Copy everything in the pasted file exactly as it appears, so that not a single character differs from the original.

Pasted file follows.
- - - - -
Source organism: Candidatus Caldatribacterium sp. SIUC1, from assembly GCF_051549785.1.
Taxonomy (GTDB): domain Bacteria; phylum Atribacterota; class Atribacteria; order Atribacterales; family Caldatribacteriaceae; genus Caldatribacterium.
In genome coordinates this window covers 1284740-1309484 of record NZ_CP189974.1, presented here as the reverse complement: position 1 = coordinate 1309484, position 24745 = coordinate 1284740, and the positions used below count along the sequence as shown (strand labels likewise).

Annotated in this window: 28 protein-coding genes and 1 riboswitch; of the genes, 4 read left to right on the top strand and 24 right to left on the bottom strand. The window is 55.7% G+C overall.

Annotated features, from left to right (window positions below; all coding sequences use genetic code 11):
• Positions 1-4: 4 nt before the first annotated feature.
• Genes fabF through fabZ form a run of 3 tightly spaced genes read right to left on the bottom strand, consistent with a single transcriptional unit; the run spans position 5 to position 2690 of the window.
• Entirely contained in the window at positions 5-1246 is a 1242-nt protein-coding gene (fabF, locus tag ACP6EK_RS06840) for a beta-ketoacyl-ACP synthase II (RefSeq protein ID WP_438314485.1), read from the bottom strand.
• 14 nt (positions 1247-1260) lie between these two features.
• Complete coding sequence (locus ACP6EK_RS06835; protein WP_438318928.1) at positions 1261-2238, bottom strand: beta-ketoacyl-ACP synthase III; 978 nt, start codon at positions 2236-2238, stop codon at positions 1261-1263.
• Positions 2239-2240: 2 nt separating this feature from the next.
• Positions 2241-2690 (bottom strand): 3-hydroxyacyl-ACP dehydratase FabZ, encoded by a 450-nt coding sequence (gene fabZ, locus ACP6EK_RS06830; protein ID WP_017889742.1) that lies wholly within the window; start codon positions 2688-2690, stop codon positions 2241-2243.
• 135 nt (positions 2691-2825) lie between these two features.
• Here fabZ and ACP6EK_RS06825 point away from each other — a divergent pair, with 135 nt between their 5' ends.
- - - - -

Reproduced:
Source organism: Candidatus Caldatribacterium sp. SIUC1, from assembly GCF_051549785.1.
Taxonomy (GTDB): domain Bacteria; phylum Atribacterota; class Atribacteria; order Atribacterales; family Caldatribacteriaceae; genus Caldatribacterium.
In genome coordinates this window covers 1284740-1309484 of record NZ_CP189974.1, presented here as the reverse complement: position 1 = coordinate 1309484, position 24745 = coordinate 1284740, and the positions used below count along the sequence as shown (strand labels likewise).

Annotated in this window: 28 protein-coding genes and 1 riboswitch; of the genes, 4 read left to right on the top strand and 24 right to left on the bottom strand. The window is 55.7% G+C overall.

Annotated features, from left to right (window positions below; all coding sequences use genetic code 11):
• Positions 1-4: 4 nt before the first annotated feature.
• Genes fabF through fabZ form a run of 3 tightly spaced genes read right to left on the bottom strand, consistent with a single transcriptional unit; the run spans position 5 to position 2690 of the window.
• Entirely contained in the window at positions 5-1246 is a 1242-nt protein-coding gene (fabF, locus tag ACP6EK_RS06840) for a beta-ketoacyl-ACP synthase II (RefSeq protein ID WP_438314485.1), read from the bottom strand.
• 14 nt (positions 1247-1260) lie between these two features.
• Complete coding sequence (locus ACP6EK_RS06835; protein WP_438318928.1) at positions 1261-2238, bottom strand: beta-ketoacyl-ACP synthase III; 978 nt, start codon at positions 2236-2238, stop codon at positions 1261-1263.
• Positions 2239-2240: 2 nt separating this feature from the next.
• Positions 2241-2690 (bottom strand): 3-hydroxyacyl-ACP dehydratase FabZ, encoded by a 450-nt coding sequence (gene fabZ, locus ACP6EK_RS06830; protein ID WP_017889742.1) that lies wholly within the window; start codon positions 2688-2690, stop codon positions 2241-2243.
• 135 nt (positions 2691-2825) lie between these two features.
• Here fabZ and ACP6EK_RS06825 point away from each other — a divergent pair, with 135 nt between their 5' ends.